Design and Technology is taught discretely, whilst employing meaningful links to other subject areas. It is taught termly with all classes having discrete Design and Technology lessons across a term or blocked lessons within one half-term. Children’s planning and photographs of work is kept in a class floor book.
We want to ensure that Design and Technology is embedded in our whole school curriculum and that opportunities for enhancing learning, by using design and technology, are always taken. Through a variety of creative and practical activities, we teach the knowledge, understanding and skills needed to engage in a process of designing and making. When designing and making, the children are taught to:
- Use research and develop design criteria to inform the design of innovative, functional, appealing products that are fit for purpose, aimed at particular individuals or groups
- Generate, develop, model and communicate their ideas through discussion, annotated sketches, diagrams, prototypes, pattern pieces and computer-aided design
- Select from and use a wider range of tools and equipment to perform practical tasks (for example, cutting, shaping, joining and finishing) accurately
- Select from and use a wider range of materials and components, including construction materials, textiles and ingredients, according to their functional properties and aesthetic qualities
- Investigate and analyse a range of existing products
- Evaluate their ideas and products against their own design criteria and consider the views of others to improve their world
- Understand how key events and individuals in design and technology have helped shape the world
- Apply their understanding of how to strengthen, stiffen and reinforce more complex structures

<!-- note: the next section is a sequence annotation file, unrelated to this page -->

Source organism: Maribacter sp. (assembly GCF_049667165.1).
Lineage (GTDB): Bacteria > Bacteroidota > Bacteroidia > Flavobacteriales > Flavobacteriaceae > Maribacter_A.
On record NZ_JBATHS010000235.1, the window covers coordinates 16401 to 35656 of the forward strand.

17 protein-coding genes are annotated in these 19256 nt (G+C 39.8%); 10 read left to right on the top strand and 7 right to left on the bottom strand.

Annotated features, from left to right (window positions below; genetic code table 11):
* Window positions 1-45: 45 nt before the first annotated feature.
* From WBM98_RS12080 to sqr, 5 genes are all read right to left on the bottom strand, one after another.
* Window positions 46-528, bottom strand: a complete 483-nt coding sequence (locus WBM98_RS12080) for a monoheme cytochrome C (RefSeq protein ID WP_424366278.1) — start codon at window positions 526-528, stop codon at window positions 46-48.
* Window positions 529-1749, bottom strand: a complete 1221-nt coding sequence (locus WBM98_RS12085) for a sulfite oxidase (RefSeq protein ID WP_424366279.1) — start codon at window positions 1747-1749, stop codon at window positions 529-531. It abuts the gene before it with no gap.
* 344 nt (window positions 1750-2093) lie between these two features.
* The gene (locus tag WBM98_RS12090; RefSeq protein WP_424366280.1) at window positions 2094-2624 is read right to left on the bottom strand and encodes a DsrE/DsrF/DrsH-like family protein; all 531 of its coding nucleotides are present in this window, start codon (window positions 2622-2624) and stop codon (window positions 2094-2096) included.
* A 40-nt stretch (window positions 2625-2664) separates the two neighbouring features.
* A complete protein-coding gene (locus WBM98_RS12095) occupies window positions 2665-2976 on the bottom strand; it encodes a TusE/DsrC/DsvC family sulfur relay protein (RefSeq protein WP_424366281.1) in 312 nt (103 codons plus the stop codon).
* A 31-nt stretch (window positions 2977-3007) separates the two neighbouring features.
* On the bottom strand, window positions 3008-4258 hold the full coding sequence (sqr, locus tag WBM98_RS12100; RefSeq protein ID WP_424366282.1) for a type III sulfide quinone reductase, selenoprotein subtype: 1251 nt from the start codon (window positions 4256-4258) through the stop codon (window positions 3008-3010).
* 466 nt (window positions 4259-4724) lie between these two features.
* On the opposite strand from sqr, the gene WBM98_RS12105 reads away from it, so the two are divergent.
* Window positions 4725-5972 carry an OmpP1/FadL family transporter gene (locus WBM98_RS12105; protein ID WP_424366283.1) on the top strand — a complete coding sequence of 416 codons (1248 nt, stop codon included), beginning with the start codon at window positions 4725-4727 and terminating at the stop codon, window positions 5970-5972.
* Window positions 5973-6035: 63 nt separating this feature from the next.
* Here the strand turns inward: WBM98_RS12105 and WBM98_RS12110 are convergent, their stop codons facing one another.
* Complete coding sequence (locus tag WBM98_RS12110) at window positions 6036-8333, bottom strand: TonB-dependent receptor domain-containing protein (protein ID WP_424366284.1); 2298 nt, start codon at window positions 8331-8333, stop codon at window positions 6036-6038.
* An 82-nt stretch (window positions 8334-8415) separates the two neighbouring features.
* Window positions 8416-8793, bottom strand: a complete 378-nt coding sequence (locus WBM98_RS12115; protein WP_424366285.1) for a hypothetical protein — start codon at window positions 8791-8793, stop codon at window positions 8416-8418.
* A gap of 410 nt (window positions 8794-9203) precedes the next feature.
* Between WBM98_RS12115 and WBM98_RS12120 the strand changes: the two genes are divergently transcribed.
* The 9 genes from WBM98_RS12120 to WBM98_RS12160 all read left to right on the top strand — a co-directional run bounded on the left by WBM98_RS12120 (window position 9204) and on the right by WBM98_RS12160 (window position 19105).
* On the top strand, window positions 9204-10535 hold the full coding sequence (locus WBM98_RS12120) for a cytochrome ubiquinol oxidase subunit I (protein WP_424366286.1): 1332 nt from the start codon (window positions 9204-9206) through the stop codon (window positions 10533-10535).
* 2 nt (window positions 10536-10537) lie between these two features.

- Understand and use mechanical systems in their products
- Understand and use electrical systems in their products
- Apply their understanding of computing to program, monitor and control their products
Key skills and key knowledge for Design and Technology have been mapped across the school to ensure progression between year groups, using our end point document. This also ensures that there is a context for the children’s work in Design and Technology; that they learn about real life structures and the purpose of specific examples, as well as developing their skills throughout the programme of study.
Children will meet the end of key stage expectations outlined in the National Curriculum for Design and Technology; they will have clear enjoyment and confidence in design and technology that they will then apply to other areas of the curriculum. Children will ultimately know more, remember more and understand more about Design Technology, demonstrating this knowledge when using tools or skills in other areas of the curriculum and in opportunities out of school.
The large majority of children will achieve age related expectations in Design Technology. As designers, children will develop skills and attributes they can use beyond school and into adulthood.